The RSSI, obtained from the CO2 sensor of the EC measurement instrumentation every 30-min, indicates the available signal strength of the sensor. This parameter has been used to assess the validity of the measurement. In this study, we used the RSSI to filter the CO2 data. First, data in the 30 min time series were excluded if their RSSI was low. The RSSI threshold for exclusion was set to 90% in this study because the number of data remaining after the RSSI filtering rapidly decreased at thresholds above this value (e.g., 91 and 78% of the data remained at RSSI thresholds of 90 and 95%, respectively).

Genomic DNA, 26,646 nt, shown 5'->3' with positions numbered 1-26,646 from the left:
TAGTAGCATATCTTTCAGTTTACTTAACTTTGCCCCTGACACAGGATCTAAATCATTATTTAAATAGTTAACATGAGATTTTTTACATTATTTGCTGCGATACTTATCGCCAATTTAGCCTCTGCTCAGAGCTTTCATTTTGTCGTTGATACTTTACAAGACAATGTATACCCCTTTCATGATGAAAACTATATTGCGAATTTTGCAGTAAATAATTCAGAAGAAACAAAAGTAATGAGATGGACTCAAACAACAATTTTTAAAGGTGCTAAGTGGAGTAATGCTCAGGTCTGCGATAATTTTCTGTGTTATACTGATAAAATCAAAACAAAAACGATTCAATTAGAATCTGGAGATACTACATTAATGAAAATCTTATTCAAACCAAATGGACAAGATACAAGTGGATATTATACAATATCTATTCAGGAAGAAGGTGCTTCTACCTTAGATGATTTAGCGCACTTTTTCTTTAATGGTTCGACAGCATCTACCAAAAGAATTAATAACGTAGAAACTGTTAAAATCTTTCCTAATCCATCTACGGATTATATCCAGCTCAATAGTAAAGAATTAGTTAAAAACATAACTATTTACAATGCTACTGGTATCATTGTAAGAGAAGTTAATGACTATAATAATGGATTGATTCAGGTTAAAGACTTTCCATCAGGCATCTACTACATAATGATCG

Second, criteria for excluding low-quality fluxes were identified. Low-quality fluxes were identified from unnatural discontinuous change in the CO2 and vapor data, which might cause the interference to CO2 measurement. Such data were excluded based on the normalized standard deviation (nSD), calculated as follows: (1) calculate the SD of 10 Hz CO2 and vapor concentration for every 30 min measurement; (2) divide each CO2 and vapor SD by the mean RSSI-filtered CO2 and vapor concentration during the entire measurement period (CO2: 16.02 mmol m−3, water vapor: 548.10 mmol m−3), respectively; and (3) take the larger value of the divided CO2 or vapor SD for every 30 min measurement. For the determination of the threshold, we checked the ten most extreme outliers of the CO2 fluxes, which were probably low-quality, and we confirmed whether they were actually low-quality or not by visual confirmation of whether there were unnatural discontinuous change, or extreme values (negative concentration or values that differed from natural values by more than a factor of 1000). We found that the nSD threshold eliminated all of the actually low-quality data among these top ten outliers. In this case, we set the nSD threshold value to the lowest value among the ten low-quality data (0.050).